Battambang Vendors Told They Must Relocate to New Market

The more than 400 vendors at Battambang province’s Thma Koul market received an eviction notice from Thma Koul district authorities Dec 27, informing them that the market will be closed as of today and they are to relocate to a new market almost 1 km away.

District Governor Ouch Eang said Monday that he hasn’t found a company to enter into a joint venture for the market work and therefore doesn’t know how long the renovations will take or if the vendors will ever be allowed to return.

“We do not know if it will be knocked down or just renovated. We do not have the exact plan yet,” he said, adding that the majority of vendors have already made the transition to the new market.

Mon Chek, SRP deputy chief of Tapon commune, said vendors have been asked to pay $2,000 for a 10-year lease on stalls at the new market, which opened in October.

“They cannot afford to buy the new stalls,” he said.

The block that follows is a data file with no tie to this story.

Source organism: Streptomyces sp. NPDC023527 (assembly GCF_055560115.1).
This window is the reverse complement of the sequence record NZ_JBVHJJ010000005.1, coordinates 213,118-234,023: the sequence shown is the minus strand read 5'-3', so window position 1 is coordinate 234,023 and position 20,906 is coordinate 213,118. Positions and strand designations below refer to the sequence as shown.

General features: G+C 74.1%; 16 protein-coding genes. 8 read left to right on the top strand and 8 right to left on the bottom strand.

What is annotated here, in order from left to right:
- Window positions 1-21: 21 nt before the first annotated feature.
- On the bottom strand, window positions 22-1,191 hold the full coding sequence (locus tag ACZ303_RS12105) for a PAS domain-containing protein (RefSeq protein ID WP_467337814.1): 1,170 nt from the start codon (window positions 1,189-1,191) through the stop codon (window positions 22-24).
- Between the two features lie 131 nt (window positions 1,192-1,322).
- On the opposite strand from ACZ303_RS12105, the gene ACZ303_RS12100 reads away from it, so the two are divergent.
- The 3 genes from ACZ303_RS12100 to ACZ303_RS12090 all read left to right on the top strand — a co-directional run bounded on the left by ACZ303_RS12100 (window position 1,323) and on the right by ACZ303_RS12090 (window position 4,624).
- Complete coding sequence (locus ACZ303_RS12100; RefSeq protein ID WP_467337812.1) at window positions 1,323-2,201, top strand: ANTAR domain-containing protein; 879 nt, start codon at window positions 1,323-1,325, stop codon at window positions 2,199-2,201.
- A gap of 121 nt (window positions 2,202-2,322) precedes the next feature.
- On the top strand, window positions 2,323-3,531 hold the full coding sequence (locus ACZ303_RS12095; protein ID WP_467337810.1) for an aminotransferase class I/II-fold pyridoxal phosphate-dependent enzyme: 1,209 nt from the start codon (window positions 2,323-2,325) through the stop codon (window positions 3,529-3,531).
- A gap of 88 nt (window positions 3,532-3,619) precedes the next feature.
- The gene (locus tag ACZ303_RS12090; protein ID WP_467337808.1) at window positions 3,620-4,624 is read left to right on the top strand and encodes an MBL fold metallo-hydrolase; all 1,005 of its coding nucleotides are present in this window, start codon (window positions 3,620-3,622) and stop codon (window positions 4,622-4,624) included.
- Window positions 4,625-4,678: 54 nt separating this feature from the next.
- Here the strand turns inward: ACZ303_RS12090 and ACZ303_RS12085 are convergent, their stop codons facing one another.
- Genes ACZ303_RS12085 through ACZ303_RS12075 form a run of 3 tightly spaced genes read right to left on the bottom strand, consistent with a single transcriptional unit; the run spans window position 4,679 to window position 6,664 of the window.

SRP lawmaker Eng Chhay Eang, who represents Battambang, has thrown his support behind the vendors—many of whom have been at Thma Koul since 1979 and are pro­testing their eviction—and has written to Interior Minister Sar Kheng.

“Please…help solve the request made by vendors, who are asking for a halt to the removal of the market and to continue their occupation until there is agreement from the vendors over the renovation,” Eng Chhay Eang wrote in a letter to Sar Kheng dated Dec 28.

Interior Ministry spokesman Khieu Sopheak could not be reach­ed for comment Monday.

According to a Dec 28 letter from company Citymex Import Export Co, which runs the new market, vendors who agree to move to the new location by today will be awarded $50 and will be excused from paying daily patent taxes on their shops for a calendar year.

Citymex President Heng Chhat said that 90 percent of the vendors have willingly made the transition already.

However, vendor Yin Ra, 40, said by telephone Sunday that he is re­fusing to vacate the stall he has run since the 1980s. Only 30 percent of vendors have made the transition to the new location, and they did so out of fear, he said.

“Those [vendors] were intimidated and scared,” he added. “If the district authority wants to renovate our market, they must discuss the plan with the vendors.”

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